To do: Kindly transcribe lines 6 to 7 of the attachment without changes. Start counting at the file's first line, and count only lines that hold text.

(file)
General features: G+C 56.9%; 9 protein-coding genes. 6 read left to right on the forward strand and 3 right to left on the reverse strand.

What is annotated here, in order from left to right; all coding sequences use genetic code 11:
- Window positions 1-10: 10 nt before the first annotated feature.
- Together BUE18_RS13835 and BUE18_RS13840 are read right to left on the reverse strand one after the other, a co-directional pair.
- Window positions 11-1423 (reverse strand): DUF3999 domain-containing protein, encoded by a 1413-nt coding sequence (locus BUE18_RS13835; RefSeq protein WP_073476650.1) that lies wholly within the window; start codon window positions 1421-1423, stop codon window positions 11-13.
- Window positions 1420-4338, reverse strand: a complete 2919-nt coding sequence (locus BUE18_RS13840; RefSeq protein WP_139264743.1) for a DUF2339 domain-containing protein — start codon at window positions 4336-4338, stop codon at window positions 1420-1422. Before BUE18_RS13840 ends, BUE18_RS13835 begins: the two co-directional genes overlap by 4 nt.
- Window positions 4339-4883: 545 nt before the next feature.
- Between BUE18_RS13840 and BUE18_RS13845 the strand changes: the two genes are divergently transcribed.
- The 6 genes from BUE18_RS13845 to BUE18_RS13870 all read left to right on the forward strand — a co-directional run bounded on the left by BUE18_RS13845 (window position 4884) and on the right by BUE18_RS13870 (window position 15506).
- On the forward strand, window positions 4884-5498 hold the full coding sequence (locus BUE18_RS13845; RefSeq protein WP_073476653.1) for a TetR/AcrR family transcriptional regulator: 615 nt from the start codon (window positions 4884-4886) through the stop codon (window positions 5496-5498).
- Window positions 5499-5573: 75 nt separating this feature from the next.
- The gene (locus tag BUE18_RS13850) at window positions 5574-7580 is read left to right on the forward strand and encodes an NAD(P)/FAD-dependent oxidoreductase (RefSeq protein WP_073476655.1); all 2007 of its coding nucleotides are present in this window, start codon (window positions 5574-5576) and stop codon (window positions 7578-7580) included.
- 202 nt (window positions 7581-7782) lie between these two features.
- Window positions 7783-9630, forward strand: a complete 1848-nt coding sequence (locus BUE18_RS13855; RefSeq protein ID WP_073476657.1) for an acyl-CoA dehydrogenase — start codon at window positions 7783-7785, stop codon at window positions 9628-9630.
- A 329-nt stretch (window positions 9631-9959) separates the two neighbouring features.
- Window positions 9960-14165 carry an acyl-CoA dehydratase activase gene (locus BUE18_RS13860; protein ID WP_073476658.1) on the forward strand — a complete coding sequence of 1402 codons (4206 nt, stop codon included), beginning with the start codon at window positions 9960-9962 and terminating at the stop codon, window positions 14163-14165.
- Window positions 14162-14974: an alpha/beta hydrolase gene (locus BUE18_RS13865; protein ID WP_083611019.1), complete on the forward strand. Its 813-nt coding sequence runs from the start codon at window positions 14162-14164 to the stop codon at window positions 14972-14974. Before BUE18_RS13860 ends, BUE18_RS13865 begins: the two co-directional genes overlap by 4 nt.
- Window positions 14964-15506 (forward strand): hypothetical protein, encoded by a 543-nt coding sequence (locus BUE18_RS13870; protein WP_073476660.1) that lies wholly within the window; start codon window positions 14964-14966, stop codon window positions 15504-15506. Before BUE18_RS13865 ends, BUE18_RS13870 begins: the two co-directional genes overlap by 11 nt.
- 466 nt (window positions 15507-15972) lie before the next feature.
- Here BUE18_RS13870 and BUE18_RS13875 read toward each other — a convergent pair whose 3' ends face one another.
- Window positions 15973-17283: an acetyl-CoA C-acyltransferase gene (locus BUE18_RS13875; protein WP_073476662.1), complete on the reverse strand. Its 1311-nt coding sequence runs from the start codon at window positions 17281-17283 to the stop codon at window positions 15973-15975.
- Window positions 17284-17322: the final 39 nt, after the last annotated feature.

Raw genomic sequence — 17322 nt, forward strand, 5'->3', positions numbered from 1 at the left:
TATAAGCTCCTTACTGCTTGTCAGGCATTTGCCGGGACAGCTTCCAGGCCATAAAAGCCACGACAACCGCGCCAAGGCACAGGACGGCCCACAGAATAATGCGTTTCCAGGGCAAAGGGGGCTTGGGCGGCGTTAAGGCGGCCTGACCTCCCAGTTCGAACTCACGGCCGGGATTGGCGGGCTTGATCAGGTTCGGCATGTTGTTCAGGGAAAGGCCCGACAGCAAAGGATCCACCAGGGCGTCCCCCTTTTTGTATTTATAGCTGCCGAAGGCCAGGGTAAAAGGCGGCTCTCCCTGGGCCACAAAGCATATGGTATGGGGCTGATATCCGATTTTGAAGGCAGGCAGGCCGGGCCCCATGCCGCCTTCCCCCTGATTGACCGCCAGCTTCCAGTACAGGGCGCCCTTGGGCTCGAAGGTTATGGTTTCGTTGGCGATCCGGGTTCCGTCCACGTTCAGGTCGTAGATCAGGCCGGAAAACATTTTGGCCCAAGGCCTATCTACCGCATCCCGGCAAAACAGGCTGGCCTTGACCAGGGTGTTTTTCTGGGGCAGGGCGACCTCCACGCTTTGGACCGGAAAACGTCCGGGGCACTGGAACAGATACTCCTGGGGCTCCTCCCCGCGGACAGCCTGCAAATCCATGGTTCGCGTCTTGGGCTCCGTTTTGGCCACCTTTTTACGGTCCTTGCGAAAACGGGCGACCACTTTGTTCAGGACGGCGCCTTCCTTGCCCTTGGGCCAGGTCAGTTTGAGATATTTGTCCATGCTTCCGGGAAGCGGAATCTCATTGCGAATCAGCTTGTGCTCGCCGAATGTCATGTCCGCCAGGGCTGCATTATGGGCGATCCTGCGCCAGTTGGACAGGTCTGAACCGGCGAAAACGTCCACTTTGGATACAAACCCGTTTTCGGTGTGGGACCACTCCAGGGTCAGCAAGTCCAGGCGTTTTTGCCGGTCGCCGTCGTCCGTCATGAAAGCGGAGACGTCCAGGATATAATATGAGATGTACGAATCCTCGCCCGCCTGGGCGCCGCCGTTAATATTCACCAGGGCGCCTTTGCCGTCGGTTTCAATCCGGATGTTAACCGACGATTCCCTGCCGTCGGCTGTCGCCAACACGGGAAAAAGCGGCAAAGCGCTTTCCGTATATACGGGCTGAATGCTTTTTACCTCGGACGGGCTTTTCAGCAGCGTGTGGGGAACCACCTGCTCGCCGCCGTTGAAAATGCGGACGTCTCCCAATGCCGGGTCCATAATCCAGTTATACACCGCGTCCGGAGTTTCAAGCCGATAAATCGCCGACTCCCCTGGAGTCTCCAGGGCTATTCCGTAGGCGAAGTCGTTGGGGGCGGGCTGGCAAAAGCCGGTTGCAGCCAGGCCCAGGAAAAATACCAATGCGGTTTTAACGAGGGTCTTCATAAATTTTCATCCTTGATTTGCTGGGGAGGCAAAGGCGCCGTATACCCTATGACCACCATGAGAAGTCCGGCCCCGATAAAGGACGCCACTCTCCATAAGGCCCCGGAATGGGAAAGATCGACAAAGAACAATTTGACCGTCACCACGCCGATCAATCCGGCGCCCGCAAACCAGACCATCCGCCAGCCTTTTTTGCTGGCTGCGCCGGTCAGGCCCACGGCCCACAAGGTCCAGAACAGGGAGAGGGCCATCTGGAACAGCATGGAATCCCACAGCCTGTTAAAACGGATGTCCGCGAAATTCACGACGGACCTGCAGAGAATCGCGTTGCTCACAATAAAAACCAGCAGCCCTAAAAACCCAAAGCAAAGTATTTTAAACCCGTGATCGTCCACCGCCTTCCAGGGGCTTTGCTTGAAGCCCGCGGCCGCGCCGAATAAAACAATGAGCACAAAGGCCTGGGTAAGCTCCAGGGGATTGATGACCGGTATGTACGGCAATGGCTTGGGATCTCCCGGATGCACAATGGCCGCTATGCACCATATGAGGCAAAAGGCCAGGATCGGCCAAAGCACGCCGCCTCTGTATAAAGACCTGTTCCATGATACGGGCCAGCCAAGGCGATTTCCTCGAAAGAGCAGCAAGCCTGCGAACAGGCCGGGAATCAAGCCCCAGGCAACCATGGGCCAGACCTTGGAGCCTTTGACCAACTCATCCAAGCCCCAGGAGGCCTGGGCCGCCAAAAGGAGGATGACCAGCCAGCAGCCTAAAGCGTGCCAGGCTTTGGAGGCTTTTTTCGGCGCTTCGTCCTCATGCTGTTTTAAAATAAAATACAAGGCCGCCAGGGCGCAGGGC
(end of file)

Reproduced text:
- Window positions 1420-4338, reverse strand: a complete 2919-nt coding sequence (locus BUE18_RS13840; RefSeq protein WP_139264743.1) for a DUF2339 domain-containing protein — start codon at window positions 4336-4338, stop codon at window positions 1420-1422. Before BUE18_RS13840 ends, BUE18_RS13835 begins: the two co-directional genes overlap by 4 nt.
- Window positions 4339-4883: 545 nt before the next feature.